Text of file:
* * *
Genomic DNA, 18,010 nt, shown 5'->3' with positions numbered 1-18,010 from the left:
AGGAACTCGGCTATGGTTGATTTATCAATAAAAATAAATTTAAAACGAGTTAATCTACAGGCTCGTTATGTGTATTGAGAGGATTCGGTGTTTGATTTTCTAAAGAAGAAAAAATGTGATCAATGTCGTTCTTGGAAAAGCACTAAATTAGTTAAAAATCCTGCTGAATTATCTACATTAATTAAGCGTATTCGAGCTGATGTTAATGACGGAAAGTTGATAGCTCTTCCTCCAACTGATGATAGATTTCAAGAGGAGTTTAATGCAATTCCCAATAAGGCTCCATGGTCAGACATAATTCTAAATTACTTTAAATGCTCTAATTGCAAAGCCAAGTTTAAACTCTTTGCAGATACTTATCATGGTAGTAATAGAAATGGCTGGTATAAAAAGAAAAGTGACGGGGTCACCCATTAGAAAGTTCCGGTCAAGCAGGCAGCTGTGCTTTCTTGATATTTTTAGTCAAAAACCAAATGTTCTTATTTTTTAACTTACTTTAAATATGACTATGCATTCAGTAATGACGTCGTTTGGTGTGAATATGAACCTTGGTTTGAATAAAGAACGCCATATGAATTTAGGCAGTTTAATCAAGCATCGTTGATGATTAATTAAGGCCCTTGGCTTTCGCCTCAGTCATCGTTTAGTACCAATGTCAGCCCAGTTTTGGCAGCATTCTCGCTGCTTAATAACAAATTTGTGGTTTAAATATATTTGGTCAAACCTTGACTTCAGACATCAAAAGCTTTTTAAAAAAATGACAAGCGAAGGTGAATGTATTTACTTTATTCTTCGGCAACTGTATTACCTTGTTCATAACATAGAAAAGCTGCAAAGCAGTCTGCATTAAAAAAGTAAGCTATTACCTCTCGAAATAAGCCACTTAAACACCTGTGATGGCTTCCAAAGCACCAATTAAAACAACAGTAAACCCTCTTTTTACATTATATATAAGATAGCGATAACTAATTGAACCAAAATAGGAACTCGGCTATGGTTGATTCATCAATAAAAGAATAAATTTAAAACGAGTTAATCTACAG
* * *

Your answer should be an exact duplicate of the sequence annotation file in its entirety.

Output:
Genomic DNA, 18,010 nt, shown 5'->3' with positions numbered 1-18,010 from the left:
AGGAACTCGGCTATGGTTGATTTATCAATAAAAATAAATTTAAAACGAGTTAATCTACAGGCTCGTTATGTGTATTGAGAGGATTCGGTGTTTGATTTTCTAAAGAAGAAAAAATGTGATCAATGTCGTTCTTGGAAAAGCACTAAATTAGTTAAAAATCCTGCTGAATTATCTACATTAATTAAGCGTATTCGAGCTGATGTTAATGACGGAAAGTTGATAGCTCTTCCTCCAACTGATGATAGATTTCAAGAGGAGTTTAATGCAATTCCCAATAAGGCTCCATGGTCAGACATAATTCTAAATTACTTTAAATGCTCTAATTGCAAAGCCAAGTTTAAACTCTTTGCAGATACTTATCATGGTAGTAATAGAAATGGCTGGTATAAAAAGAAAAGTGACGGGGTCACCCATTAGAAAGTTCCGGTCAAGCAGGCAGCTGTGCTTTCTTGATATTTTTAGTCAAAAACCAAATGTTCTTATTTTTTAACTTACTTTAAATATGACTATGCATTCAGTAATGACGTCGTTTGGTGTGAATATGAACCTTGGTTTGAATAAAGAACGCCATATGAATTTAGGCAGTTTAATCAAGCATCGTTGATGATTAATTAAGGCCCTTGGCTTTCGCCTCAGTCATCGTTTAGTACCAATGTCAGCCCAGTTTTGGCAGCATTCTCGCTGCTTAATAACAAATTTGTGGTTTAAATATATTTGGTCAAACCTTGACTTCAGACATCAAAAGCTTTTTAAAAAAATGACAAGCGAAGGTGAATGTATTTACTTTATTCTTCGGCAACTGTATTACCTTGTTCATAACATAGAAAAGCTGCAAAGCAGTCTGCATTAAAAAAGTAAGCTATTACCTCTCGAAATAAGCCACTTAAACACCTGTGATGGCTTCCAAAGCACCAATTAAAACAACAGTAAACCCTCTTTTTACATTATATATAAGATAGCGATAACTAATTGAACCAAAATAGGAACTCGGCTATGGTTGATTCATCAATAAAAGAATAAATTTAAAACGAGTTAATCTACAG